Misdiagnosis of Bipolar Disorder

My son had a misdiagnosis of bipolar disorder and sustained serious injuries in an accident during a manic episode which followed. Is it possible to claim compensation for the injuries as a result of the misdiagnosis of bipolar?

The misdiagnosis of bipolar disorder has been a cause for concern within the psychiatric community for some years. The misdiagnosis of bipolar appears to be far more widespread than was previously thought. Patients seeking a diagnosis of a mental health problem such as bipolar disorder often struggle to get an accurate diagnosis initially, and with bipolar disorder this is especially true.

Many patients are misdiagnosed with other medical conditions such as schizophrenia or depression, which can cause a delay in obtaining proper treatment for bipolar. Based on the symptoms presented to a doctor, it may not be reasonable to expect a diagnosis of bipolar disorder to be made straightaway. In your case, whether the misdiagnosis of bipolar can be the basis of a claim for compensation may depend on the symptoms your son was displaying which led you to seek medical treatment, and how these were explained to the doctor.

A misdiagnosis of bipolar is certainly grounds for a claim for compensation and, since the misdiagnosis of bipolar in your case appears to have involved an injury being sustained which could have been avoided, you may well be able to make a claim for compensation for the misdiagnosis of bipolar disorder. To determine whether you are eligible to claim, you should seek the advice of a medical negligence solicitor.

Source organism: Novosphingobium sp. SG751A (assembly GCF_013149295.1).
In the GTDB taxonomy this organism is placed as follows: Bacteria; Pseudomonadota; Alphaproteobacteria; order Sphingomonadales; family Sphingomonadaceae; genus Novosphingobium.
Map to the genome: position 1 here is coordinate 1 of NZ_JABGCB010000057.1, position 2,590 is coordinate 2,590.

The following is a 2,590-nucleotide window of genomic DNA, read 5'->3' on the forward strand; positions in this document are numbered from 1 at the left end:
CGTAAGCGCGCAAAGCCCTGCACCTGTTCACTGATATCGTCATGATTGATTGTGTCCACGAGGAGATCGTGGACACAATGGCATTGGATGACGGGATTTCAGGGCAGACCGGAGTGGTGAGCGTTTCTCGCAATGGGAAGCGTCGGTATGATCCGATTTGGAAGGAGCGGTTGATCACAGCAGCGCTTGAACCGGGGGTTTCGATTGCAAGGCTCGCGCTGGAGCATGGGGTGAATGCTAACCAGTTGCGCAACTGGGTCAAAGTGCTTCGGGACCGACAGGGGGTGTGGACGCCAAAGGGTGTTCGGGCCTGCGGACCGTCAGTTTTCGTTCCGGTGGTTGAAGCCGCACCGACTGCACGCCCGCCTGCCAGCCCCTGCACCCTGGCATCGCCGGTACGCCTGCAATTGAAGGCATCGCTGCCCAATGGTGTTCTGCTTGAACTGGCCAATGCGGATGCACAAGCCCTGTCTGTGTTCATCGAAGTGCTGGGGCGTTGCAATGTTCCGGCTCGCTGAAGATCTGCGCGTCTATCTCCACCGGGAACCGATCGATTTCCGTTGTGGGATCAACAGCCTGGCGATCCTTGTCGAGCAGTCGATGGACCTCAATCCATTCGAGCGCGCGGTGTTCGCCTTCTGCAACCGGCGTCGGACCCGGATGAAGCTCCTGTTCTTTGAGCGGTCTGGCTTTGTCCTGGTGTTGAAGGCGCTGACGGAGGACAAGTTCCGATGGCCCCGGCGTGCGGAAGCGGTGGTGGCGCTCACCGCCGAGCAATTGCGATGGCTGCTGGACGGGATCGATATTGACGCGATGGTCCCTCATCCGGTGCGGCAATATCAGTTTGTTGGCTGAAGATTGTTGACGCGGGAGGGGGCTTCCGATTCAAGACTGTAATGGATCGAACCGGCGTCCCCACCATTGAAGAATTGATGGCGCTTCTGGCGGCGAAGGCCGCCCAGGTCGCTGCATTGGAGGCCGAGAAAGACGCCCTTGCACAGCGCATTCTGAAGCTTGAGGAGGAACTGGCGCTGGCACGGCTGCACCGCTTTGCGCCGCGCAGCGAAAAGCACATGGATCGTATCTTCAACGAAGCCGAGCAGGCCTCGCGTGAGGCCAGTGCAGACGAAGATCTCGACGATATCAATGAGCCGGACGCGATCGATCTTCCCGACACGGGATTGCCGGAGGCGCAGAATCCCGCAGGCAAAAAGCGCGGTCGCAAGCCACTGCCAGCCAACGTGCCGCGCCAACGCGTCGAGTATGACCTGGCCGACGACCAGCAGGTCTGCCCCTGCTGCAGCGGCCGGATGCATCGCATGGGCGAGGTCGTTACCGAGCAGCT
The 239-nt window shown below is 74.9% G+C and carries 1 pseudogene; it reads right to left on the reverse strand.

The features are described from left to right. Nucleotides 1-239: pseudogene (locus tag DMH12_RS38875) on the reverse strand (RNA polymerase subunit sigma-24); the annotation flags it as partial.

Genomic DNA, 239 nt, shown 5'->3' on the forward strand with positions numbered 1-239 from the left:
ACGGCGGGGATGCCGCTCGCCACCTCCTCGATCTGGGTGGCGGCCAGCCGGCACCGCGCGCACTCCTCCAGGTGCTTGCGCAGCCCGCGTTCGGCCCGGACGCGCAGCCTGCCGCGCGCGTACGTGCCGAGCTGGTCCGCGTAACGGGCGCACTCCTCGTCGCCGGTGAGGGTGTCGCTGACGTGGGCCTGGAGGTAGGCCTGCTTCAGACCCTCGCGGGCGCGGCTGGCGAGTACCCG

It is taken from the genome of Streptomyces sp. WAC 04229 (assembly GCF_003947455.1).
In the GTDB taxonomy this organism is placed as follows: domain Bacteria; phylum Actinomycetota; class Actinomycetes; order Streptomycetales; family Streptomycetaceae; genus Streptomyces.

A medical negligence claim for misdiagnosis of bipolar can be complicated, as you will need to prove ‘on the balance of probability’ that a competent doctor should have been able to identify the condition in a reasonable time frame, and that the misdiagnosis of bipolar was due to incompetence of your doctor or the specialist you visited. You must also be able to prove that had the diagnosis been made, that treatment could have been administered which would have prevented the manic episode, which in turn would have prevented your son sustaining injuries.

In order to obtain that proof, you will need to consult medical experts to confirm that under the circumstances, and presented with the same symptoms, that the misdiagnosis of bipolar disorder would not have happened. A medical negligence solicitor is in the best position to help you do this, and they will arrange for independent medical tests and for your sons medical records to be examined to prove the misdiagnosis of bipolar disorder was avoidable, and amounted to a failure in a duty of care to your son.

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